Writing Your Own Powerful Affirmations

Writing Your Own Powerful Affirmations



A common question I see from people just beginning their personal development journey is,​ "How do I write effective affirmations?" Often they will go in​ search of​ existing affirmations that they can apply to​ their own situation,​ but they may or​ may not find something that works for them.

In my experience,​ it​ is​ much simpler to​ come up with our own personal affirmations because they'll get right to​ the​ heart of​ the​ matter like nothing else can!

First,​ let's explore the​ reasons for using affirmations so we​ can be clear about our objectives in​ writing them. an​ affirmation is​ most often used to​ help us think and feel more positive,​ empowered,​ and in​ control of​ a​ particular situation. On a​ deeper level,​ an​ affirmation is​ meant to​ ALTER OUR EXISTING BELIEFS.

Remember that our current circumstances are a​ direct result of​ our past thinking. in​ order to​ change our future experiences,​ we​ need to​ change our current thinking. You might find it​ helpful to​ first get clear about exactly what your current beliefs are. Think about the​ various aspects of​ your life,​ like your career,​ financial status,​ relationships,​ health,​ and so on. as​ you think about these situations,​ ask yourself what beliefs they reveal. if​ you have a​ lot of​ financial struggles,​ your existing belief might be,​ "I don't have enough money,​" or​ "I can't stop accumulating debt." Because you believe these things,​ your outer circumstances have come together in​ such a​ way that supports your beliefs.

Affirmations can help us change our beliefs,​ if​ they are worded correctly.

The first thing to​ understand is​ the​ importance of​ wording affirmations in​ present tense. Notice the​ difference in​ feelings you get from saying,​ "I will eat healthful,​ nutritious foods and exercise each day",​ or​ "I enjoy eating healthful,​ nutritious foods and exercising each day." the​ second statement makes the​ affirmation part of​ your experience NOW,​ while the​ first keeps the​ reality off in​ some uncertain future period of​ time.

Okay,​ so wording affirmations in​ the​ present tense is​ important,​ but how can we​ tell which words will give us the​ result we​ desire? the​ clues lie in​ our existing circumstances and beliefs.

If you are unhappy with the​ size or​ state of​ your body,​ you have been holding a​ belief that you are unhealthy,​ weak,​ unworthy,​ or​ lacking in​ beauty. in​ order to​ change your negative belief about your body,​ you must embrace a​ more positive belief. "I am healthy,​ strong,​ lean,​ and sexy" would be a​ good affirmation to​ begin changing this perception,​ but remember that it​ will first seem like you're lying to​ yourself. Even though you are saying the​ words,​ you are not feeling the​ truth of​ such a​ statement.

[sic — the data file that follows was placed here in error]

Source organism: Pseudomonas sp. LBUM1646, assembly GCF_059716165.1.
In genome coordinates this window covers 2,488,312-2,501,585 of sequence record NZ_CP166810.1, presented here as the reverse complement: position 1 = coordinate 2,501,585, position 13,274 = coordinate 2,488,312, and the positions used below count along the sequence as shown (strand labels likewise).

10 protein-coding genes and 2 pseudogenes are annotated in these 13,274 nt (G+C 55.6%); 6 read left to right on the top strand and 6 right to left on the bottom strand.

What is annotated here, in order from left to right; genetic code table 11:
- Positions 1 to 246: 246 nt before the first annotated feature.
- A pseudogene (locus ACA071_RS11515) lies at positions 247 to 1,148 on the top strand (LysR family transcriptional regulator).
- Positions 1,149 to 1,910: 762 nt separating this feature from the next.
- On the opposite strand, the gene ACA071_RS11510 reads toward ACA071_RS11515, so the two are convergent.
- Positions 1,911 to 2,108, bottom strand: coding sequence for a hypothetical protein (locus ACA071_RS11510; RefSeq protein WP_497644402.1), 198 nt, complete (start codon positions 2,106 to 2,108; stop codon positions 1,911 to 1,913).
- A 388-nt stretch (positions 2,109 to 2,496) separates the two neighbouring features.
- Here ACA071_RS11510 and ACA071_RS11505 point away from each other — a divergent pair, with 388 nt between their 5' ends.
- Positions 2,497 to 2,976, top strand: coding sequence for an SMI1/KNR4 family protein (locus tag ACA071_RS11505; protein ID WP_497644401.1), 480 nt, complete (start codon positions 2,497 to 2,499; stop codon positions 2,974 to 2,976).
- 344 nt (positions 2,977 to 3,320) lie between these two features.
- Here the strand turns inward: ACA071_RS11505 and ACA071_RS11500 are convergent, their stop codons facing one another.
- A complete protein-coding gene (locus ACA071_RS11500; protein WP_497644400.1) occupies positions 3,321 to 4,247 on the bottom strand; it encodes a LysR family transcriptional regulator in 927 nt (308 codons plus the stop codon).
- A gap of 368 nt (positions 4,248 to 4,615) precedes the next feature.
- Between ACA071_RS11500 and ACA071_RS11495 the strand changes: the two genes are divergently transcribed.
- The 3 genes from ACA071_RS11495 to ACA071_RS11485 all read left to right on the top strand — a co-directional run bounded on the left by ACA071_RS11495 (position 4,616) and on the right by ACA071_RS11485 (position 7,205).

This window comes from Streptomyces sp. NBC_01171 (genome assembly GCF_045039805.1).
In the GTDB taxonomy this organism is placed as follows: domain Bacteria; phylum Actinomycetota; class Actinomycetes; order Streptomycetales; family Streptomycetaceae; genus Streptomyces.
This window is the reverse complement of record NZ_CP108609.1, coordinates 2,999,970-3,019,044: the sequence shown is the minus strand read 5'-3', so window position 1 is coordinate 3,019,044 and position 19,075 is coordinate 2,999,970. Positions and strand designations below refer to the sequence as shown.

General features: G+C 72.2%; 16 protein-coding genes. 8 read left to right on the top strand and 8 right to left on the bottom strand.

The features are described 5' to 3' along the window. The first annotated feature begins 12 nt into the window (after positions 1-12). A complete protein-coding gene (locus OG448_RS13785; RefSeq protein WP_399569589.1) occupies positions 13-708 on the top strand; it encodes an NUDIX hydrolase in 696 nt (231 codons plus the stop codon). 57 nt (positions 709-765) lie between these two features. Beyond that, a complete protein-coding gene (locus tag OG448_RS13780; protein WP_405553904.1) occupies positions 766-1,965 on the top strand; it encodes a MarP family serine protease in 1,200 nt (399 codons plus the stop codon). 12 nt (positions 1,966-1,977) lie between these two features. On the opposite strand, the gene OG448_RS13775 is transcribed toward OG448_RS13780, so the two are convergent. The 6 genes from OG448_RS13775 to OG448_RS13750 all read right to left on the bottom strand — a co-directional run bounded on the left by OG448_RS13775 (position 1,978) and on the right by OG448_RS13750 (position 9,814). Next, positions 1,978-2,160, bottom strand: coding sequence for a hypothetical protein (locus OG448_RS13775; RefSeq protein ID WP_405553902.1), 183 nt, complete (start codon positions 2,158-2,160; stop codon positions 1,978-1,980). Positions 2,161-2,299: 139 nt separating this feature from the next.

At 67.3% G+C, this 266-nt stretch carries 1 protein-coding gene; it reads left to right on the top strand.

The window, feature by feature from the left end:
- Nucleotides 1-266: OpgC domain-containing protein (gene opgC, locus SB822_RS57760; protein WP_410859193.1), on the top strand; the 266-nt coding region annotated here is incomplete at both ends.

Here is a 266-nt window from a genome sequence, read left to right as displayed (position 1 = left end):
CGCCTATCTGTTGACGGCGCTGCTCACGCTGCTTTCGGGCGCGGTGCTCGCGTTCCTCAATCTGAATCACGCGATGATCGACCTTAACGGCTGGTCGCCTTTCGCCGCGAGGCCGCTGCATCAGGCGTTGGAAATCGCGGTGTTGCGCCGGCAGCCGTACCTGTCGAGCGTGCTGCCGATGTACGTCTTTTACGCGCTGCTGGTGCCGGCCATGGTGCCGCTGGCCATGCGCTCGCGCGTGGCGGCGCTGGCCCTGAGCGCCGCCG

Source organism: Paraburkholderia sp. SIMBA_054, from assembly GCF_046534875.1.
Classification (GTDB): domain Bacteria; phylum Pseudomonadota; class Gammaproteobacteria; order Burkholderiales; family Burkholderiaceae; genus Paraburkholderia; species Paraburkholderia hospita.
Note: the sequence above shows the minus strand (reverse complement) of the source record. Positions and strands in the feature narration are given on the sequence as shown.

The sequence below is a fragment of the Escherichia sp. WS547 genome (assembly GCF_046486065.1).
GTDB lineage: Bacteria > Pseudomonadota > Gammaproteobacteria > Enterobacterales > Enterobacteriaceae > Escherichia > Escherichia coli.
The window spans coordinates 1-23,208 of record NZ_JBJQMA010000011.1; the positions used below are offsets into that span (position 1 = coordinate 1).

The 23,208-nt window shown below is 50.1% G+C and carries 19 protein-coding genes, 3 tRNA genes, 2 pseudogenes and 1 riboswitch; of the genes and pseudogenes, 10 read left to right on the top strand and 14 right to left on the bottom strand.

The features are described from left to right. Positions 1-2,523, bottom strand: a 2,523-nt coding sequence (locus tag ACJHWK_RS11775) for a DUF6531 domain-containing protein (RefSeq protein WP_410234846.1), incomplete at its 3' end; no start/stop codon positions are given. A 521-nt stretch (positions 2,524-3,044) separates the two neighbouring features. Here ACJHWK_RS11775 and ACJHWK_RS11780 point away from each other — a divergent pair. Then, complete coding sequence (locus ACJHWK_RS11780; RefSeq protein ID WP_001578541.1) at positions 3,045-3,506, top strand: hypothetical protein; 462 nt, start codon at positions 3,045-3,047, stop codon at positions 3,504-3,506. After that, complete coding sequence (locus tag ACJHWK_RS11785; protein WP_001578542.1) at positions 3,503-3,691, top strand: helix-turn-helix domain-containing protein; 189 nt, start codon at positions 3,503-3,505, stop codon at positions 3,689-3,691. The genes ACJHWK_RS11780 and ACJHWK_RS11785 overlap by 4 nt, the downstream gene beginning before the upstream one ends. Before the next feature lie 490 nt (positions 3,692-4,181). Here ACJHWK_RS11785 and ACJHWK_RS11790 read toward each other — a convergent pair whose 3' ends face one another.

Consistent repetition over time will begin to​ change that,​ but it's important to​ keep up with the​ practice. There are two times when you should recite your affirmations:

1) Whenever you notice a​ conflicting belief. if​ you go shopping for clothes and you see an​ unpleasant image in​ the​ dressing room mirror and your mind begins its litany of​ negativity,​ "I'm so fat,​ oh my god,​ I can't believe they let a​ beast like me walk around in​ public,​ I'm never going to​ be beautiful,​ I should just wear a​ tent for god's sake!" -- stop yourself,​ close your eyes and call up an​ image of​ yourself looking radiant,​ healthy,​ beautiful,​ and fit. Recite your affirmation ("I am healthy,​ strong,​ lean,​ and sexy") with full faith that it​ is​ becoming your reality,​ moment by moment.

2) All the​ time. (Or as​ often as​ possible.) Don't just wait for negative beliefs to​ pop up so you can recite your affirmations,​ say them as​ often as​ you can remember! Write them down and stick them on​ your bathroom mirror,​ the​ dashboard of​ your car,​ the​ headboard on​ your bed,​ in​ your wallet,​ or​ any place where you are likely to​ see them frequently. the​ more repetition you can engage in,​ the​ more quickly you will begin to​ replace your old,​ limiting beliefs with empowering new ones.

Finally,​ the​ MOST important part of​ affirmations is​ the​ intensity of​ belief you hold while you are reciting them. if​ you just say the​ words mechanically and dispassionately,​ guess what happens? You won't be changing your existing beliefs because the​ whole time you're reciting affirmations (no matter how great they are!),​ you will also have an​ inner voice saying,​ "Give me a​ break,​ who do you think you're kidding?"

However,​ if​ you instead CHOOSE to​ believe your new affirmations with full faith and conviction,​ you will challenge the​ validity of​ your existing beliefs. Two opposing beliefs cannot co-exist in​ your mind at​ the​ same time. it​ HAS to​ be one or​ the​ other. This is​ a​ good thing because it​ means that the​ more you shift your confidence in​ your new beliefs,​ your old beliefs will fade away and eventually cease to​ exist. When that happens,​ your physical circumstances will shift and change in​ order to​ support your new beliefs.




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